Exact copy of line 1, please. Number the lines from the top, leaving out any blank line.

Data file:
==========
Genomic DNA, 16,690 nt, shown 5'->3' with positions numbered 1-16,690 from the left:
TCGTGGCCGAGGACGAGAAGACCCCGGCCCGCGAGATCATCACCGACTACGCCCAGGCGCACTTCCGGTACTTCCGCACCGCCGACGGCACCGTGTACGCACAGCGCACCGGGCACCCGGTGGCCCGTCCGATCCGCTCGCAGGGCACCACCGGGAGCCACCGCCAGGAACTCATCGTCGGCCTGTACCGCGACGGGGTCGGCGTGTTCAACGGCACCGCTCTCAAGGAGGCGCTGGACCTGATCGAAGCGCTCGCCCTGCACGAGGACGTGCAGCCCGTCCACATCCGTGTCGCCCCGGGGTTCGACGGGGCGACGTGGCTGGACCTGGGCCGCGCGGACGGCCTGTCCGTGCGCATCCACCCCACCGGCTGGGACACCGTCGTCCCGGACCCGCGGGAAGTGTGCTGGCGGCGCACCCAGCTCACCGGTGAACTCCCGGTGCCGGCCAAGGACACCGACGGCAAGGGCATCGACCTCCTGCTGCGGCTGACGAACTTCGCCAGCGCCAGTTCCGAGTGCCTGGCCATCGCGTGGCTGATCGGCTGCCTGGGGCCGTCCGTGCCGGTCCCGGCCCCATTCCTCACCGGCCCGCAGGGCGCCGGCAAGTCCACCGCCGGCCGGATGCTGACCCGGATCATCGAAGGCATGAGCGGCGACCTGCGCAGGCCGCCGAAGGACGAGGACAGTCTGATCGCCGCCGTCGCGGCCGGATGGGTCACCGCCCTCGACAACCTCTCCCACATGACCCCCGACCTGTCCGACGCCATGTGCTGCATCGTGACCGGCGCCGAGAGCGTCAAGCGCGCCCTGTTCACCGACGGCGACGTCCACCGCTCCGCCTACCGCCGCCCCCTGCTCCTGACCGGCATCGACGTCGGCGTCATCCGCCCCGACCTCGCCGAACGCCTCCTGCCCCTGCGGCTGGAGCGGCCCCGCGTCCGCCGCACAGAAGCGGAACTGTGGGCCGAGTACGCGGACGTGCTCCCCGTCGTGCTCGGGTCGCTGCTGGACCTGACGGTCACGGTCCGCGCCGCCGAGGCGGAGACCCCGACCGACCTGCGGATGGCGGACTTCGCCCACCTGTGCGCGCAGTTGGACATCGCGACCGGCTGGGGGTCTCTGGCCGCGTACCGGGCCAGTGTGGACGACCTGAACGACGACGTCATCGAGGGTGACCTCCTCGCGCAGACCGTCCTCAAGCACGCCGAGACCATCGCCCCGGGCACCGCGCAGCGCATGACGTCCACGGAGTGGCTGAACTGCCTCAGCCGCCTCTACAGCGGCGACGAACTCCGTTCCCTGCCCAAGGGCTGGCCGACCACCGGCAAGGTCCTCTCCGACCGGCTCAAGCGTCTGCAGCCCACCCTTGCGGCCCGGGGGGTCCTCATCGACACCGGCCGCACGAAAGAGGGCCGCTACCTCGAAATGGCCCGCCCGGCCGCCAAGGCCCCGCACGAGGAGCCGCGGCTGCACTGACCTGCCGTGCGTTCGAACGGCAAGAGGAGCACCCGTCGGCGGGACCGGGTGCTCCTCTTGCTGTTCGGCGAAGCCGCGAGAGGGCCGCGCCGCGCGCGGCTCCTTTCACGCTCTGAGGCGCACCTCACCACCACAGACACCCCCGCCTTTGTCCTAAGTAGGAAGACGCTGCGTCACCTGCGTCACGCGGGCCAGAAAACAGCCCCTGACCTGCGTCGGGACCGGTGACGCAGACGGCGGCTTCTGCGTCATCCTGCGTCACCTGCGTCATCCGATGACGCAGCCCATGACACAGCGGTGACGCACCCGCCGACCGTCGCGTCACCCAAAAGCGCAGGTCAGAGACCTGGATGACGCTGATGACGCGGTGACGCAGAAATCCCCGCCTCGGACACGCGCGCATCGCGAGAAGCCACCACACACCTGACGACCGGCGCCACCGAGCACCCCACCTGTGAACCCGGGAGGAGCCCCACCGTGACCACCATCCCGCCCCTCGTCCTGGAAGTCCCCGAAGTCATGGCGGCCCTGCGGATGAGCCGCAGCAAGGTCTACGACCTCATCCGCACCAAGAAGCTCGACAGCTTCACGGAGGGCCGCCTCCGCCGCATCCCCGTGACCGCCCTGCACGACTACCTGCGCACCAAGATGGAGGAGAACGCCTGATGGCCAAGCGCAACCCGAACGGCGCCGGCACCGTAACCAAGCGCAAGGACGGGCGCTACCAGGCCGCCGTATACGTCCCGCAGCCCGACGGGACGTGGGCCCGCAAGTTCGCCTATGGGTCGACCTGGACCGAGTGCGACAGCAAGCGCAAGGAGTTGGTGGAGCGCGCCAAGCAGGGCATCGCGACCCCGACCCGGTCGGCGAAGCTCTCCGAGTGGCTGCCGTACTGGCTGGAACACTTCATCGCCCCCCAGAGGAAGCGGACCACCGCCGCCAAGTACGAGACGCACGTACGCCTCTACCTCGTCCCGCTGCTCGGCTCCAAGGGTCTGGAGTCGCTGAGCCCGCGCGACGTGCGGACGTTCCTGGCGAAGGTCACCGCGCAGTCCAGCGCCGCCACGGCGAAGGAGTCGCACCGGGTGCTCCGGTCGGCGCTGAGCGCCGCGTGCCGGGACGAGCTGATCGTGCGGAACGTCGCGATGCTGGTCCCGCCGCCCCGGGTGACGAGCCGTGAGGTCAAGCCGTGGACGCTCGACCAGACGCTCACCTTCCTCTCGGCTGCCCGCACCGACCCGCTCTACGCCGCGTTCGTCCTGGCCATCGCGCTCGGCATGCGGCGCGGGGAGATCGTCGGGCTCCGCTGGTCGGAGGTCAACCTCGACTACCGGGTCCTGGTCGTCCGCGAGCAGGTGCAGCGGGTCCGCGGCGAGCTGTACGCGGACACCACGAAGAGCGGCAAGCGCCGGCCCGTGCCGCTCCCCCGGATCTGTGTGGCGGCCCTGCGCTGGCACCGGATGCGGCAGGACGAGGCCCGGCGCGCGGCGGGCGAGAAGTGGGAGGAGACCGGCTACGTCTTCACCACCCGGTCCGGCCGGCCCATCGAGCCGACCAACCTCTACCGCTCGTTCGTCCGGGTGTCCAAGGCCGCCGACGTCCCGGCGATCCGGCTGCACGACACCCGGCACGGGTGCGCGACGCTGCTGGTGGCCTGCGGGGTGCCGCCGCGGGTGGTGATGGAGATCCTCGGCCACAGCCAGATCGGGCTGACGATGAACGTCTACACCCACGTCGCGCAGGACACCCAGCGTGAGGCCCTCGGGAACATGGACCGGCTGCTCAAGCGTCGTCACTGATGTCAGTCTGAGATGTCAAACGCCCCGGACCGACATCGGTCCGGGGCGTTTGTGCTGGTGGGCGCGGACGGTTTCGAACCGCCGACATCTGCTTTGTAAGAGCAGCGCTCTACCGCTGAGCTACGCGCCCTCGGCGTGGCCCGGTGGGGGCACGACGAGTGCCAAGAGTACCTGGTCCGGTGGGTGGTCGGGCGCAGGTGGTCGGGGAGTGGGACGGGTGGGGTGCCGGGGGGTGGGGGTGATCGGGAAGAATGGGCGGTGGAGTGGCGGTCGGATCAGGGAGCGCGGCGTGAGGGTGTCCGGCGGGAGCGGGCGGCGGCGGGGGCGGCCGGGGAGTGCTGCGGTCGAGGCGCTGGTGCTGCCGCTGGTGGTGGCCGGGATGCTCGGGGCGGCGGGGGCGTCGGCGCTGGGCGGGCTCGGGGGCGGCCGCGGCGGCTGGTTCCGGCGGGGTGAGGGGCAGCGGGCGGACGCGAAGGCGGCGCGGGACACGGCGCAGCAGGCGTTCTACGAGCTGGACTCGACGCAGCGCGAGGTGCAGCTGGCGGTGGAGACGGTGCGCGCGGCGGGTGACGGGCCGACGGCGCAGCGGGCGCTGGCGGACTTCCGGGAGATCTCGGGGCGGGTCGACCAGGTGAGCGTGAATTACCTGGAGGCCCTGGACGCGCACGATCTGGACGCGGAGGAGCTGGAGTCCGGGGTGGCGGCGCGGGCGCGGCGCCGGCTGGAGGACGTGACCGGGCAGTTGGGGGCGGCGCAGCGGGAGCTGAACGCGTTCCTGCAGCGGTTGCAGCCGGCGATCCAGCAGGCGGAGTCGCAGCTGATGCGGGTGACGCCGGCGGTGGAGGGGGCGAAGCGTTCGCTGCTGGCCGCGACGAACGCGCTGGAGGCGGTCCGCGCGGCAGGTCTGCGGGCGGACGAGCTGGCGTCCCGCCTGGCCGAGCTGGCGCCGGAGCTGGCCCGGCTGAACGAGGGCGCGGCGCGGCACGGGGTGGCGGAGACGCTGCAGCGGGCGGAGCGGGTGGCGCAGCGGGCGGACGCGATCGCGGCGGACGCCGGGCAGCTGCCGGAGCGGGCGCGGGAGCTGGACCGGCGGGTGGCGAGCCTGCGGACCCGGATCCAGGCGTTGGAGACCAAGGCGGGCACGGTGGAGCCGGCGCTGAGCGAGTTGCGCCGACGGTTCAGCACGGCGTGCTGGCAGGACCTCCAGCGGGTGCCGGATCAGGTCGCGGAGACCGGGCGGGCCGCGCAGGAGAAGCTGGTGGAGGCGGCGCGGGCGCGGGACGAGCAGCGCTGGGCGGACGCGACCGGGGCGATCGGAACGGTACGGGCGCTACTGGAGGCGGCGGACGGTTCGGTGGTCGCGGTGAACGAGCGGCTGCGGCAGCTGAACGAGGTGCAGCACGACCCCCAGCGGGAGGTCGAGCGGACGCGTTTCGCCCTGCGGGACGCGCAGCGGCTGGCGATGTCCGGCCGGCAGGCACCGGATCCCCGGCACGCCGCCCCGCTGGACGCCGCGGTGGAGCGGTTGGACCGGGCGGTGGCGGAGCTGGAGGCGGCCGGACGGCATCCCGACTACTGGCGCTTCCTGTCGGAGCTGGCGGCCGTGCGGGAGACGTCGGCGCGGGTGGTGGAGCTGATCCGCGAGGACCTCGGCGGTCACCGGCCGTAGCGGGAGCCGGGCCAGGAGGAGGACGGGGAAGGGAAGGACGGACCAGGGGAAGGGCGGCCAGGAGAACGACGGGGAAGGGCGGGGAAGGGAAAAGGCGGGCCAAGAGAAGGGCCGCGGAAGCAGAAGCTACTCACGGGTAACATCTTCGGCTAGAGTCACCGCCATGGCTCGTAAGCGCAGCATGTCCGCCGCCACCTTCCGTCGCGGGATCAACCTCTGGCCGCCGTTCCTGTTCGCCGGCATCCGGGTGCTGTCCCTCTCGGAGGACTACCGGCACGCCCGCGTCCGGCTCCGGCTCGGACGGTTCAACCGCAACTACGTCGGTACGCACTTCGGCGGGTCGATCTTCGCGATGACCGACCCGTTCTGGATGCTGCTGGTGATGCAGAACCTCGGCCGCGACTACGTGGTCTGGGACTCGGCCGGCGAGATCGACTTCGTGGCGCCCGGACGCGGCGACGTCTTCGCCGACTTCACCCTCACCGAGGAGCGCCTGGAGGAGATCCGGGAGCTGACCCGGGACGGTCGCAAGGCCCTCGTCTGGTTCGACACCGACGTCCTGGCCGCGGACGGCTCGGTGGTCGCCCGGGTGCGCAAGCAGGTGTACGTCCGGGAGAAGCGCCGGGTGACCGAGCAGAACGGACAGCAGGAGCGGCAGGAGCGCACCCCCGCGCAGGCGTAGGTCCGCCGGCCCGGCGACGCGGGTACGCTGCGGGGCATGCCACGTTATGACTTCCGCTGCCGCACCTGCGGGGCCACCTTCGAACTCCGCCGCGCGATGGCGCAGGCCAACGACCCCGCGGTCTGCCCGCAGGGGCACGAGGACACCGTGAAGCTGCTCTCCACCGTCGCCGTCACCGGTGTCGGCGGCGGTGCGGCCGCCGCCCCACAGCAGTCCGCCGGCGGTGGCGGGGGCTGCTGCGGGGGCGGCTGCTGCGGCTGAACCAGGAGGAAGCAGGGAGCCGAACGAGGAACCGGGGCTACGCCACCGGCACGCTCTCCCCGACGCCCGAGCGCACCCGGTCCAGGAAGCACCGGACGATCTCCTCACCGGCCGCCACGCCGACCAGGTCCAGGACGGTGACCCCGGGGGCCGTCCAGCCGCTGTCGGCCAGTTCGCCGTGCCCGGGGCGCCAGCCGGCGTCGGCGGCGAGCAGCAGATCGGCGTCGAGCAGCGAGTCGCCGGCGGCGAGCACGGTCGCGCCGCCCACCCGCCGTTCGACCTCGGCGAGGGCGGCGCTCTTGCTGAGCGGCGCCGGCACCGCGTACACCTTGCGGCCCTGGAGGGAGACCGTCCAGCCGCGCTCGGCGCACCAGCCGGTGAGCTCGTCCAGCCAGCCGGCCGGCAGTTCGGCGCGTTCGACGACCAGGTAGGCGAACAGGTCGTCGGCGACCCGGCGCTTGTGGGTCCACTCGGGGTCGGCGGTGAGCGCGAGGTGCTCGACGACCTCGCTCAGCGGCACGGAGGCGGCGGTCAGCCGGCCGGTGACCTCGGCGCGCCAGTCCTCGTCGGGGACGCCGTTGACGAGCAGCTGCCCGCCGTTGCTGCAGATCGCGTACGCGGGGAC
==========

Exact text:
Genomic DNA, 16,690 nt, shown 5'->3' with positions numbered 1-16,690 from the left: